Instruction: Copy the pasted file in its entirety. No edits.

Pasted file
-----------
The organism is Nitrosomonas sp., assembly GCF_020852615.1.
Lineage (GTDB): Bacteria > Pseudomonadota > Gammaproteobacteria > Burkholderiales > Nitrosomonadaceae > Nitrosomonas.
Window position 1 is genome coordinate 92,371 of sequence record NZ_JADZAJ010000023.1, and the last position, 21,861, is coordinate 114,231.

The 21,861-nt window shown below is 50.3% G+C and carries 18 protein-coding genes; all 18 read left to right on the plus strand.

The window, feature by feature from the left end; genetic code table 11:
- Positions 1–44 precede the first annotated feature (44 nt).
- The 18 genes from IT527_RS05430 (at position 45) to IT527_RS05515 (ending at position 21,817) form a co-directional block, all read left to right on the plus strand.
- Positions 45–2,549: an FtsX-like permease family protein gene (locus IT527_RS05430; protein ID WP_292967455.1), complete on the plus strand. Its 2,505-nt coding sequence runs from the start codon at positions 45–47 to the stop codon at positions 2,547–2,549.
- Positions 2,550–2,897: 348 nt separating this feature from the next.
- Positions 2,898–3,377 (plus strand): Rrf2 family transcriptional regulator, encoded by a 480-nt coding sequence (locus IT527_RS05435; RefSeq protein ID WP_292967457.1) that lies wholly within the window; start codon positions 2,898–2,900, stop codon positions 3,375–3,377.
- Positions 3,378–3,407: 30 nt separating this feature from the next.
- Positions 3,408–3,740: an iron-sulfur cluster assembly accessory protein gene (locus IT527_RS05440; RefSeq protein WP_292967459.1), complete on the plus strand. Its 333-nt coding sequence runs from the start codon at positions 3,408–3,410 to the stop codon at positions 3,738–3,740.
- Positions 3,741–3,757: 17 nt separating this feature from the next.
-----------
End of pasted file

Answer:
The organism is Nitrosomonas sp., assembly GCF_020852615.1.
Lineage (GTDB): Bacteria > Pseudomonadota > Gammaproteobacteria > Burkholderiales > Nitrosomonadaceae > Nitrosomonas.
Window position 1 is genome coordinate 92,371 of sequence record NZ_JADZAJ010000023.1, and the last position, 21,861, is coordinate 114,231.

The 21,861-nt window shown below is 50.3% G+C and carries 18 protein-coding genes; all 18 read left to right on the plus strand.

The window, feature by feature from the left end; genetic code table 11:
- Positions 1–44 precede the first annotated feature (44 nt).
- The 18 genes from IT527_RS05430 (at position 45) to IT527_RS05515 (ending at position 21,817) form a co-directional block, all read left to right on the plus strand.
- Positions 45–2,549: an FtsX-like permease family protein gene (locus IT527_RS05430; protein ID WP_292967455.1), complete on the plus strand. Its 2,505-nt coding sequence runs from the start codon at positions 45–47 to the stop codon at positions 2,547–2,549.
- Positions 2,550–2,897: 348 nt separating this feature from the next.
- Positions 2,898–3,377 (plus strand): Rrf2 family transcriptional regulator, encoded by a 480-nt coding sequence (locus IT527_RS05435; RefSeq protein ID WP_292967457.1) that lies wholly within the window; start codon positions 2,898–2,900, stop codon positions 3,375–3,377.
- Positions 3,378–3,407: 30 nt separating this feature from the next.
- Positions 3,408–3,740: an iron-sulfur cluster assembly accessory protein gene (locus IT527_RS05440; RefSeq protein WP_292967459.1), complete on the plus strand. Its 333-nt coding sequence runs from the start codon at positions 3,408–3,410 to the stop codon at positions 3,738–3,740.
- Positions 3,741–3,757: 17 nt separating this feature from the next.